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and the general sanitary administration take its place in England. The sanitary administration is so devised that every district, whether inland or on the coast, is enabled to deal with infectious disease, coming from whatever source, in the most efficacious manner. The sanitary authorities of the ports are, moreover, given power to inspect medically persons arriving in ships from infected places, remove and isolate the sick, and use whatever processes of disinfection may be deemed necessary. Experience has shown that this system "does all that the most efficient quarantine can be hoped to do, and that more effectually, without involving those grave hardships to individuals and interruptions and disturbances to commerce which have arisen and must arise from quarantine."


Retreat of Glaciers.—M. Charles Dufour read a paper on the retreat of glaciers, at the recent meeting of the French Association for the Advancement of Science. His observations of the phenomena were begun in 1870, while he was sojourning by the glacier of the Rhône for the purpose of measuring the amount of the condensation of vapor on the ice. In connection with Professor Forel, he made a chart of the front of the glacier, as it was defined by reference to marks fixed in the moraine. The comparisons for the revision of the chart from year to year established the fact that the glacier was constantly receding. According to the statements of the inhabitants of the country, the retreat began in 1855 or 1856, and it now exceeds all that has been otherwise certainly determined within historical times. This phenomenon is not peculiar to the glacier of the Rhône. All of the glaciers of the Alps have begun to recede at some time more or less distant, and some of them have even disappeared. The same is the case with the glaciers of the Pyrenees and the Caucasus. Information is still wanting with reference to the glaciers of the Scandinavian Alps. A general retreat of so much importance as appears to be shown can hardly be explained by a theory of casual modifications of climate.


American Storms in Europe.—M. Hébert communicated to the French Association for the Advancement of Science the results of an investigation which he had made, day by day, during six months of winter, of the meteorological phenomena of North America from Greenland to Colombia and Venezuela. He traced the formation, along the grand mountainous crest of the continent and on its eastern slope, of powerful phenomena of sirocco, which dried the continent and limited its vegetation. He followed the rotatory storms which are produced on these crests step by step across the continent and the adjacent seas and to the western coasts of Europe. These storms, which are much more powerful than those which he has investigated in Europe, have otherwise, but with much more intensity, the same characters with them, and are the source of the depressions and tempests which are experienced in Europe. The storms which reach the European coast originate for the most part in Mexico, Central America, and the northern parts of South America; but they do not generally strike the Atlantic till after they have traversed a more or less extended part of the length of the North American Continent. The storms which originate in the United States reach Greenland, or pass the neighborhood of Iceland or the Faroe Islands, too far away to affect Europe.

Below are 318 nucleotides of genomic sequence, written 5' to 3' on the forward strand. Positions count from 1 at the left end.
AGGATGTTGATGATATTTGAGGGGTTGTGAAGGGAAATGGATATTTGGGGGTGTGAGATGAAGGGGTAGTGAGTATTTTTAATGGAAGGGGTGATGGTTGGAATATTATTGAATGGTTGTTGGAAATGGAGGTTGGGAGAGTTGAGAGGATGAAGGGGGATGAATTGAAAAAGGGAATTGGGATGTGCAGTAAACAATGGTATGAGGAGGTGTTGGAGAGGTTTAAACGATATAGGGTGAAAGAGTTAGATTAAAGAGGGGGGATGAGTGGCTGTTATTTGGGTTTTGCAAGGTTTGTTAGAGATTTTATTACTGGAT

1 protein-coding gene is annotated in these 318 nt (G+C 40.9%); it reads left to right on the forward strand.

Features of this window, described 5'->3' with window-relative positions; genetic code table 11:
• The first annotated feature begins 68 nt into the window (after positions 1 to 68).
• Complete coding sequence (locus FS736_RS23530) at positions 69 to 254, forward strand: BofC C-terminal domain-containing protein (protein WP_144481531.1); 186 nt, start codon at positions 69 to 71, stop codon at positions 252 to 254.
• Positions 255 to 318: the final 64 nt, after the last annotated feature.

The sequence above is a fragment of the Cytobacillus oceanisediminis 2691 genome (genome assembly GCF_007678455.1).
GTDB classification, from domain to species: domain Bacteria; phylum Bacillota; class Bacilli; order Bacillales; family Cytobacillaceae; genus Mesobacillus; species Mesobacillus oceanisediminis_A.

Carbonic Acid in the Sea.—In communicating his studies on the proportion of carbonic acid in the air, M. Schloesing remarks that some of the causes which regulate the production and consumption of this substance are subject to considerable and relatively rapid variations; such are vegetation and the slow combustion of organic residua, the activity of which depends on the temperature. But, besides the fact that these variations take place in an inverse degree in the different regions of the globe, and therefore partly balance one another, there exists a powerful regulator of them, which combines its action with that of the circulation and the commingling operation of the atmosphere: it is the sea. Acting upon this idea, M. Schloesing has calculated the quantity of carbonic acid concealed in the seas, and has arrived at the conclusion that the sea holds in reserve a quantity of acid available for exchange with the atmosphere ten times greater than the whole quantity